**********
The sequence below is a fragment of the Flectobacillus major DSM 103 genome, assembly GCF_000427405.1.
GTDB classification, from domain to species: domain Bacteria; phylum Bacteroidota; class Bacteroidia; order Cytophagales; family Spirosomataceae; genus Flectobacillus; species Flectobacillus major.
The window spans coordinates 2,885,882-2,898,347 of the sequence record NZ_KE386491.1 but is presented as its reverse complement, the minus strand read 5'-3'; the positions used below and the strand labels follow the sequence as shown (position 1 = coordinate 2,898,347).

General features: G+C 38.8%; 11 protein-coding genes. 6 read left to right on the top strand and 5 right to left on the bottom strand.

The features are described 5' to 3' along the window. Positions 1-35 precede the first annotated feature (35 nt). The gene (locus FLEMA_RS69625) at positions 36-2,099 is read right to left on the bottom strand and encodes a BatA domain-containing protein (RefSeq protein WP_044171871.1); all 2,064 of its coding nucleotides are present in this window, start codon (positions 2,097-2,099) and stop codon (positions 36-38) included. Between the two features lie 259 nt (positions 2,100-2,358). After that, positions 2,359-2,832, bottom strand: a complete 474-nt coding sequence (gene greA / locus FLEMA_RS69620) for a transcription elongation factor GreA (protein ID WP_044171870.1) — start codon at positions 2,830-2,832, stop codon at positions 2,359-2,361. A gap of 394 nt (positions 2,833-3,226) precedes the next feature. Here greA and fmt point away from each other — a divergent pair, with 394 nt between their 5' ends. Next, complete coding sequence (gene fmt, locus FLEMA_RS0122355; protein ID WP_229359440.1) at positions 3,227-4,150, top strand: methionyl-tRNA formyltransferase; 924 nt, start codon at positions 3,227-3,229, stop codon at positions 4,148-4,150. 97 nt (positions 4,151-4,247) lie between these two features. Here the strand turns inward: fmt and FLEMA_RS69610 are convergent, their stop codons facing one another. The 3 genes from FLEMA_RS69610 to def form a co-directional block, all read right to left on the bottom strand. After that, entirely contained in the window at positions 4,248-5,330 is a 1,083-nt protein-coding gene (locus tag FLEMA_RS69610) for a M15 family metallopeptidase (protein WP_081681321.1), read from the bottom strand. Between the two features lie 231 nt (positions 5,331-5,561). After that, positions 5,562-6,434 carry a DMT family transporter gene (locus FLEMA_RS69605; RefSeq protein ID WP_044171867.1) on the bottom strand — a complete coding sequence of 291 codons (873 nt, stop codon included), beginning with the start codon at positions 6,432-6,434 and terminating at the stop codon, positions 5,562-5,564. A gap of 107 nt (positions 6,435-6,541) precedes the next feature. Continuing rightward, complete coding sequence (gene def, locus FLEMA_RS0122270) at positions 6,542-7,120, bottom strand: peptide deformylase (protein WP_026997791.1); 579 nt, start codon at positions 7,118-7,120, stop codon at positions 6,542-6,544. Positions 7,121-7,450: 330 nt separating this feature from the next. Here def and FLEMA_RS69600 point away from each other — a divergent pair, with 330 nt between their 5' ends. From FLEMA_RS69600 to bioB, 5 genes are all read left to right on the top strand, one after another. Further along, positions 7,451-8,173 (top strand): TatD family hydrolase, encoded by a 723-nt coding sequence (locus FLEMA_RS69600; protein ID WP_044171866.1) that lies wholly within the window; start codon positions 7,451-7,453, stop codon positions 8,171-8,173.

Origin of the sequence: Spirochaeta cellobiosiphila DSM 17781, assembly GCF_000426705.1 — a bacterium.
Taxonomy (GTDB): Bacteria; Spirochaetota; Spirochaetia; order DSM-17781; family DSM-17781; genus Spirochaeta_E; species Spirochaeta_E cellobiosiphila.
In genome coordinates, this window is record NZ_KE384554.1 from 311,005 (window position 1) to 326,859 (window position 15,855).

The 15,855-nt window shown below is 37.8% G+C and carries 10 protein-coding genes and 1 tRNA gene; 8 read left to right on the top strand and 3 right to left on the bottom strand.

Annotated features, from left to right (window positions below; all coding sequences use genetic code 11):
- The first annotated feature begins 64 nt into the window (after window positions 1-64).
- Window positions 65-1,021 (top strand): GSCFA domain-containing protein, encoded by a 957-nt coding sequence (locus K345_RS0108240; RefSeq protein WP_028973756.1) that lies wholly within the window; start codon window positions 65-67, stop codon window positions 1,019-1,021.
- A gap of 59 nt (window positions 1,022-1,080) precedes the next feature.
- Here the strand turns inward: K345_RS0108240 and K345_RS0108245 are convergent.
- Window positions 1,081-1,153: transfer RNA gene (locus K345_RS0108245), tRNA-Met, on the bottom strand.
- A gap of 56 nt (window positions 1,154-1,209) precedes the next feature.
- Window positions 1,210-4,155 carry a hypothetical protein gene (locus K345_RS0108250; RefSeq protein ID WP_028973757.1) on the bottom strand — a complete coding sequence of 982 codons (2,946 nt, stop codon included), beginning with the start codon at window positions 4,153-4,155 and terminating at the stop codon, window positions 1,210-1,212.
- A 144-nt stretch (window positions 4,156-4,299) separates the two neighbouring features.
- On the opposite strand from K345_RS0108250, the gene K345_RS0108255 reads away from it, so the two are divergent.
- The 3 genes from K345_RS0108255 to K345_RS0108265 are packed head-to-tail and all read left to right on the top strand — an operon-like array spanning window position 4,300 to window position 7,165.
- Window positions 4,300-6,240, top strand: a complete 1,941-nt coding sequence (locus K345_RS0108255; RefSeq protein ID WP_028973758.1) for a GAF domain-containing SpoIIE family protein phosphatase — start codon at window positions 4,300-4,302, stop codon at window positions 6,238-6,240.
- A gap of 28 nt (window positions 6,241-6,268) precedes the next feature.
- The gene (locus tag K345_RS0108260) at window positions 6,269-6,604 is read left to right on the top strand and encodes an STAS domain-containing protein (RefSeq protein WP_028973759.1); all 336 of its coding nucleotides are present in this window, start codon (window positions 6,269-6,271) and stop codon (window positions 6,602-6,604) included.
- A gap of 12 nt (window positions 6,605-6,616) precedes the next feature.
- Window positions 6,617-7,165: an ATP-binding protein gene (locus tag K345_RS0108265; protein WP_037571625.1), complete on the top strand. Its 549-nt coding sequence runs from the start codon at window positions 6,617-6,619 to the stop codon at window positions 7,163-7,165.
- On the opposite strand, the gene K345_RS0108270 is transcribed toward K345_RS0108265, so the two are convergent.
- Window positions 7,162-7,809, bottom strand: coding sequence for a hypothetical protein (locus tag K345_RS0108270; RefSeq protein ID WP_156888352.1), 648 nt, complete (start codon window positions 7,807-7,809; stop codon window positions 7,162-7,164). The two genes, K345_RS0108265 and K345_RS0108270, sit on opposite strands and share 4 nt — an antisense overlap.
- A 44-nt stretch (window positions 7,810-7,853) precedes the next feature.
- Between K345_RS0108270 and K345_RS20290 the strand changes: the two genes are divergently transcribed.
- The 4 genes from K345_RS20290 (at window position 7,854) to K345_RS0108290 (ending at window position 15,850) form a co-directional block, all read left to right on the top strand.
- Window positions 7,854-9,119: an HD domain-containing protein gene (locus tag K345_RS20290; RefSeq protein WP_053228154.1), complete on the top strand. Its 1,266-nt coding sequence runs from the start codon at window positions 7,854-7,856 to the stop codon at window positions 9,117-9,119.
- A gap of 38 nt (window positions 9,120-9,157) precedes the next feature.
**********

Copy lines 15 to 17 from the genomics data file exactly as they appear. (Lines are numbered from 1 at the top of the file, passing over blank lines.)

- Window positions 1,081-1,153: transfer RNA gene (locus K345_RS0108245), tRNA-Met, on the bottom strand.
- A gap of 56 nt (window positions 1,154-1,209) precedes the next feature.
- Window positions 1,210-4,155 carry a hypothetical protein gene (locus K345_RS0108250; RefSeq protein ID WP_028973757.1) on the bottom strand — a complete coding sequence of 982 codons (2,946 nt, stop codon included), beginning with the start codon at window positions 4,153-4,155 and terminating at the stop codon, window positions 1,210-1,212.